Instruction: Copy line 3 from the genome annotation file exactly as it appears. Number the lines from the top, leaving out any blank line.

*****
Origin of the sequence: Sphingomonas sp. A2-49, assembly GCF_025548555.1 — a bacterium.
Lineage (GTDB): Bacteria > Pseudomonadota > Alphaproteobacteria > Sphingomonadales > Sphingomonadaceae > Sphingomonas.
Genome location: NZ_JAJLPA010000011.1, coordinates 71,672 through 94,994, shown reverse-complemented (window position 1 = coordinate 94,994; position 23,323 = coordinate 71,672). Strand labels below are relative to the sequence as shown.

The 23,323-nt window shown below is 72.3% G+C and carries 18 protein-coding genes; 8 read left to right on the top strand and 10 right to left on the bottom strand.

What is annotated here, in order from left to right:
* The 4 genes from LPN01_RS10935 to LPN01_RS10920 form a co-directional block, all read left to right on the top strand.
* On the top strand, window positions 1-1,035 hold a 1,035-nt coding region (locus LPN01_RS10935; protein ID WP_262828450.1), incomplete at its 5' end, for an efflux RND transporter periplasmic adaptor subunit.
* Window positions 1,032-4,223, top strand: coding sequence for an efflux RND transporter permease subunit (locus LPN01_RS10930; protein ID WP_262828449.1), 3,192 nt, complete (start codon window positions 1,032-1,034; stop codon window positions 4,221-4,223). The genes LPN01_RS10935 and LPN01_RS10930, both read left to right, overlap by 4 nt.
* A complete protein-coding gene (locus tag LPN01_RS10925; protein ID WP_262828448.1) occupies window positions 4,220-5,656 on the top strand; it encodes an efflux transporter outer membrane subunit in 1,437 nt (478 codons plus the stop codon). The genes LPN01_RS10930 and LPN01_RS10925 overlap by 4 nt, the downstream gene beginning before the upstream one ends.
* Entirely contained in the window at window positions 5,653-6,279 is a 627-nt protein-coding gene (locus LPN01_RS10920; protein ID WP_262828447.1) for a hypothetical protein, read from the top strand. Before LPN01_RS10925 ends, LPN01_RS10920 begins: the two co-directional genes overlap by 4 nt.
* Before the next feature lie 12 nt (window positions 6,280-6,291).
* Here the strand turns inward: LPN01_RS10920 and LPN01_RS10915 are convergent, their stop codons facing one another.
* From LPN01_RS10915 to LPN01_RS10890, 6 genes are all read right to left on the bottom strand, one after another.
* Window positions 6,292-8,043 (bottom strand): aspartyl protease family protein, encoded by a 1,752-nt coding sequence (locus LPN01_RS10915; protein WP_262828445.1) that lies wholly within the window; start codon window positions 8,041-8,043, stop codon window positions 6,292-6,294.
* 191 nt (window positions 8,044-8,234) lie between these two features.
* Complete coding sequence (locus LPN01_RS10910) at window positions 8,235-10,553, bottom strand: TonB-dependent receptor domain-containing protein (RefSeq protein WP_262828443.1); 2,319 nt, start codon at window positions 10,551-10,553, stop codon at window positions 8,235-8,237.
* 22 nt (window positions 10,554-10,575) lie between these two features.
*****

Genome location: NZ_JAJLPA010000011.1, coordinates 71,672 through 94,994, shown reverse-complemented (window position 1 = coordinate 94,994; position 23,323 = coordinate 71,672). Strand labels below are relative to the sequence as shown.